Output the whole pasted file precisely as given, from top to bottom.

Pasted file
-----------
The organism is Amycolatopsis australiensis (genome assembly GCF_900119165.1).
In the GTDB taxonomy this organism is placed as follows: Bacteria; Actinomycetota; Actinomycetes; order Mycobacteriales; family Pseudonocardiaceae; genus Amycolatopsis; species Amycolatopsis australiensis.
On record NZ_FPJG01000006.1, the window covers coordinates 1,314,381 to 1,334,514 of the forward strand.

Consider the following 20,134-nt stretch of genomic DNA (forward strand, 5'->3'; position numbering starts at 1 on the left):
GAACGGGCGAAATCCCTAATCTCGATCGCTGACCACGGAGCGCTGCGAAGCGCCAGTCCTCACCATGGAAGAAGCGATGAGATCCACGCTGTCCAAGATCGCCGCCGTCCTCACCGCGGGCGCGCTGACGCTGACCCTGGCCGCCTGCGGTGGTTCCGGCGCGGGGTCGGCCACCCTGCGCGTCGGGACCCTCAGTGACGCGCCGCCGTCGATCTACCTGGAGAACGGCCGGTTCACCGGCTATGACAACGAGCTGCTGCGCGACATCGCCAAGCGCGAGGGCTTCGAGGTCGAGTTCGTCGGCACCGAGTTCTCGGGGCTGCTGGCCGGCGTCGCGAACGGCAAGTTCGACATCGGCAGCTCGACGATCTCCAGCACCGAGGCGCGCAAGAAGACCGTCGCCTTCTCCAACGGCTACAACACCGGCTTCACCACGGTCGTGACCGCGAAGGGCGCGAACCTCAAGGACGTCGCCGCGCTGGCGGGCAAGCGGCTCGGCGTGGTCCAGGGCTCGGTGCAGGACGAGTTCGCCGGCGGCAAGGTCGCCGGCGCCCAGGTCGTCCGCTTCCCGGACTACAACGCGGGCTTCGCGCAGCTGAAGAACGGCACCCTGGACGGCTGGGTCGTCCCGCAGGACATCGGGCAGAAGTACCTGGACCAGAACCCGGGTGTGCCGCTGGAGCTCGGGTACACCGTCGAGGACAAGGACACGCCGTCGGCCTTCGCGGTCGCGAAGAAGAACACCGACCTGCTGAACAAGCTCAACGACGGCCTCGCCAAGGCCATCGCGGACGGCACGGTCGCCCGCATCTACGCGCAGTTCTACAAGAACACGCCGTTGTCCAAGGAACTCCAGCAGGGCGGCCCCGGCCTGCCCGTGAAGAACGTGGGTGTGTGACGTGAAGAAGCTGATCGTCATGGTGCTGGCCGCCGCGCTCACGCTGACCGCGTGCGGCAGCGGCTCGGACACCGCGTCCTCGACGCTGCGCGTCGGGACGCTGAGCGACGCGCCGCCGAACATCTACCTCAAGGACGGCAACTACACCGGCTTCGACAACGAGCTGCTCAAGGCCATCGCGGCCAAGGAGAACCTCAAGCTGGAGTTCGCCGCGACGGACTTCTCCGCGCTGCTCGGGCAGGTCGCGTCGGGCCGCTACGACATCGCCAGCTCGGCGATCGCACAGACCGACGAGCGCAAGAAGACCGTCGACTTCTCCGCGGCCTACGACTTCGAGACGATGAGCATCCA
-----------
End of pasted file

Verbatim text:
The organism is Amycolatopsis australiensis (genome assembly GCF_900119165.1).
In the GTDB taxonomy this organism is placed as follows: Bacteria; Actinomycetota; Actinomycetes; order Mycobacteriales; family Pseudonocardiaceae; genus Amycolatopsis; species Amycolatopsis australiensis.
On record NZ_FPJG01000006.1, the window covers coordinates 1,314,381 to 1,334,514 of the forward strand.

Consider the following 20,134-nt stretch of genomic DNA (forward strand, 5'->3'; position numbering starts at 1 on the left):
GAACGGGCGAAATCCCTAATCTCGATCGCTGACCACGGAGCGCTGCGAAGCGCCAGTCCTCACCATGGAAGAAGCGATGAGATCCACGCTGTCCAAGATCGCCGCCGTCCTCACCGCGGGCGCGCTGACGCTGACCCTGGCCGCCTGCGGTGGTTCCGGCGCGGGGTCGGCCACCCTGCGCGTCGGGACCCTCAGTGACGCGCCGCCGTCGATCTACCTGGAGAACGGCCGGTTCACCGGCTATGACAACGAGCTGCTGCGCGACATCGCCAAGCGCGAGGGCTTCGAGGTCGAGTTCGTCGGCACCGAGTTCTCGGGGCTGCTGGCCGGCGTCGCGAACGGCAAGTTCGACATCGGCAGCTCGACGATCTCCAGCACCGAGGCGCGCAAGAAGACCGTCGCCTTCTCCAACGGCTACAACACCGGCTTCACCACGGTCGTGACCGCGAAGGGCGCGAACCTCAAGGACGTCGCCGCGCTGGCGGGCAAGCGGCTCGGCGTGGTCCAGGGCTCGGTGCAGGACGAGTTCGCCGGCGGCAAGGTCGCCGGCGCCCAGGTCGTCCGCTTCCCGGACTACAACGCGGGCTTCGCGCAGCTGAAGAACGGCACCCTGGACGGCTGGGTCGTCCCGCAGGACATCGGGCAGAAGTACCTGGACCAGAACCCGGGTGTGCCGCTGGAGCTCGGGTACACCGTCGAGGACAAGGACACGCCGTCGGCCTTCGCGGTCGCGAAGAAGAACACCGACCTGCTGAACAAGCTCAACGACGGCCTCGCCAAGGCCATCGCGGACGGCACGGTCGCCCGCATCTACGCGCAGTTCTACAAGAACACGCCGTTGTCCAAGGAACTCCAGCAGGGCGGCCCCGGCCTGCCCGTGAAGAACGTGGGTGTGTGACGTGAAGAAGCTGATCGTCATGGTGCTGGCCGCCGCGCTCACGCTGACCGCGTGCGGCAGCGGCTCGGACACCGCGTCCTCGACGCTGCGCGTCGGGACGCTGAGCGACGCGCCGCCGAACATCTACCTCAAGGACGGCAACTACACCGGCTTCGACAACGAGCTGCTCAAGGCCATCGCGGCCAAGGAGAACCTCAAGCTGGAGTTCGCCGCGACGGACTTCTCCGCGCTGCTCGGGCAGGTCGCGTCGGGCCGCTACGACATCGCCAGCTCGGCGATCGCACAGACCGACGAGCGCAAGAAGACCGTCGACTTCTCCGCGGCCTACGACTTCGAGACGATGAGCATCCA